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Safety Tips

Before you travel internationally, research safety issues in the specific locations you will be visiting by consulting U.S. State Department Travel Advisories and the Country Specific Information, and register your travel with the State Department so that they can better assist you in the case of emergencies. Educating yourself about current security issues, travel alerts and notices, as well as the appropriate safety precautions for your destination, prepares you for, and may help prevent, incidents.

The U.S. Department of State lists a “Worldwide Caution,” stating, “U.S. citizens are strongly encouraged to maintain a high level of vigilance and practice good situational awareness when traveling abroad.”

In case of an emergency, follow your program specific emergency guidelines.

Personal Safety
  • At all times carry a cell phone with pre-programmed emergency numbers and/or an emergency contact card, with phone numbers for program leaders and local emergency resources. Research backup means of communication for areas in which cell service is unavailable.
  • Learn and follow local traffic rules and practices and to avoid dangerous modes of transportation, including mopeds and sub-standard buses. Keep in mind that pedestrians in other countries may not have the same rights or respect that pedestrians in Davis or California do. Travel accidents, whether as a pedestrian or driver/passenger, are one of the main sources of injuries and fatalities on study abroad programs. See the U.S. Department of State Resource for road safety overseas, as well as road safety tips from the Association for Safe International Road Travel (ASIRT).
  • To reduce the risk of becoming the victim of a crime, including sexual harassment and assault, avoid areas known to have a high incidence of crime.  Ask staff with your program to mark any areas to avoid on a map for you, or note these on your phone.
  • Avoid going places alone and never go anywhere alone with a new acquaintance. If you must go out alone, avoid being out after dark. Leave a note to let someone know where you are going, with whom, when you expect to return, and what you are wearing.
  • Avoid excessive use of alcohol, which is associated with an increased risk of becoming the victim of a crime or accident.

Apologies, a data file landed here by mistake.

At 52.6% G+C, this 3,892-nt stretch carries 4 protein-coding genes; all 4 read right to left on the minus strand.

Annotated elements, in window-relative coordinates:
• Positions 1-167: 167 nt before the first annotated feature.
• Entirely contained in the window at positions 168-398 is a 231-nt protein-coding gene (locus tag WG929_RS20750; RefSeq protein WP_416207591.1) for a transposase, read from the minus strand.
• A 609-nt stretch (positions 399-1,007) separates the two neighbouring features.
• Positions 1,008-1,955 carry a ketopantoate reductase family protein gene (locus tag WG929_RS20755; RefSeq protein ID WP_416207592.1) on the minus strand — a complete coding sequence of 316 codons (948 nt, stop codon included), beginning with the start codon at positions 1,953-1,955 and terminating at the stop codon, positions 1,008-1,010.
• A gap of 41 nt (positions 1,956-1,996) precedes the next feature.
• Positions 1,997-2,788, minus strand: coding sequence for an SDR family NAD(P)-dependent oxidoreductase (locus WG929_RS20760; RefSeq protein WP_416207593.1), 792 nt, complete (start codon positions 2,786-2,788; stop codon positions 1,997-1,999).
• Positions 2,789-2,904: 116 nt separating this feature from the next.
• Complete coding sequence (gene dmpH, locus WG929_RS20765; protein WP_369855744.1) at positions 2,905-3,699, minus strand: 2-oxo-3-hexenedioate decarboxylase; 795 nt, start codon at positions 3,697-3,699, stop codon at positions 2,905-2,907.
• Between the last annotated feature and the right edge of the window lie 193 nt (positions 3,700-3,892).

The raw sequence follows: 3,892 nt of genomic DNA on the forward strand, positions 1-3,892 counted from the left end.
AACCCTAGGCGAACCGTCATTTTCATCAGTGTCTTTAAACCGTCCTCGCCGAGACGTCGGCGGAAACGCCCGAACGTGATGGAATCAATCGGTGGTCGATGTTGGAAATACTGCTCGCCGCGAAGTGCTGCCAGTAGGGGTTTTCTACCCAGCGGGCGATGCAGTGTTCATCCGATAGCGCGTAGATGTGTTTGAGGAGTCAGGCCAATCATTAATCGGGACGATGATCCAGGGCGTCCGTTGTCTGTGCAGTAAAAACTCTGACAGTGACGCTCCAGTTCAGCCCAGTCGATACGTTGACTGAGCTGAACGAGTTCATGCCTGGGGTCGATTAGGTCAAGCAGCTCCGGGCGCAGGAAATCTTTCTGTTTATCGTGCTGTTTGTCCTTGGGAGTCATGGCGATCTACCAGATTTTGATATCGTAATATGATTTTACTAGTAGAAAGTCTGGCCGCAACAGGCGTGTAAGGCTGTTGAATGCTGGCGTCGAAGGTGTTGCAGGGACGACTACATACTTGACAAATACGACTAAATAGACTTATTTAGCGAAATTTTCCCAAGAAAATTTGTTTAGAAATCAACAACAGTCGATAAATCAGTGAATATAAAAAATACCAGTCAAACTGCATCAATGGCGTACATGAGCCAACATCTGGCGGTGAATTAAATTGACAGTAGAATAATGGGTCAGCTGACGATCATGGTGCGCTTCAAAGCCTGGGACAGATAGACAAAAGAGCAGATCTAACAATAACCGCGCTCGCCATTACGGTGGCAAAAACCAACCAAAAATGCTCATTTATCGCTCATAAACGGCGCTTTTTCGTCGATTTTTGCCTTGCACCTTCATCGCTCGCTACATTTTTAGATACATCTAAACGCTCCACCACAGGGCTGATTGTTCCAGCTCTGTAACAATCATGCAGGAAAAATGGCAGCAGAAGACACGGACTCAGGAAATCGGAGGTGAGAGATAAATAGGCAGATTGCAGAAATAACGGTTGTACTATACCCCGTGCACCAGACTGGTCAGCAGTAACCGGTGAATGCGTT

• Learn basic terms related to safety and emergencies in the host country language, such as “help” and “police.”
  • If you are harassed or threatened in any way, please report the behavior to your instructor, coordinator, or program staff immediately.
  • If you are in an area in which Americans are viewed negatively or as prime targets for crime, keep a low profile and try not to make yourself conspicuous by dress, speech, or behavior that might identify you as a target.
  • Avoid demonstrations and protests. Even peaceful events can quickly turn volatile.
  • Trust your instincts. If you feel uncomfortable, remove yourself from the situation immediately. Maintain situational awareness to identify suspicious persons loitering or following you.
  • Keep your residence locked at all time, even when you are in it. Do not allow strangers or new acquaintances into your residence.
  • Sometimes students traveling abroad feel inspired to participate in high-risk activities that they would not normally consider at home. Keep in mind that safety regulations overseas are not always as strict as they are in the U.S. High-risk activities including but not limited to scuba/skin diving, sky diving, hang gliding, and bungee jumping are not covered under the travel health insurance policies put in place by Study Abroad.
Securing Property
  • Leave expensive items at home, locked up. Do not wear expensive jewelry. If you must travel with expensive items (iPhone, camera, laptop) use them discreetly and secure them when you go out.
  • Keep an eye on your valuables when traveling on overnight flights, buses, or trains. Put your valuables in a security waist pack (rather than leaving them in your stowed carry on) and wear it while sleeping. When you go to the restroom, take your handbag/valuables with you. Put your foot through carry-on bags, backpacks or purses you set on the floor of restaurants or other public areas; do not leave these items loose.
  • Keep your handbag and other valuables away from the street side when walking on sidewalks (and on escalators, away from the opposite ramp). Do not leave your bag on your chair or at your table when at a restaurant.
  • Carry only enough money for that day's purchases. Keep all other funds in a safe and secure location. Avoid going alone to withdraw money from an ATM.
  • Carry just one credit card and photocopies of important documents. Divide money for small and larger purchases so you do not have to expose a wad of bills. Become familiar with foreign currency before you need to use it.
  • Be alert when getting off a bus or train, or when riding escalators - that is when pickpockets tend to strike.
  • Do not exit a taxi until you're sure you've arrived at your destination. Pay while still in the car so that you can be sure you have received the proper change.
  • For additional protection, purchase a policy as part of your travel insurance to insure your possessions before departure.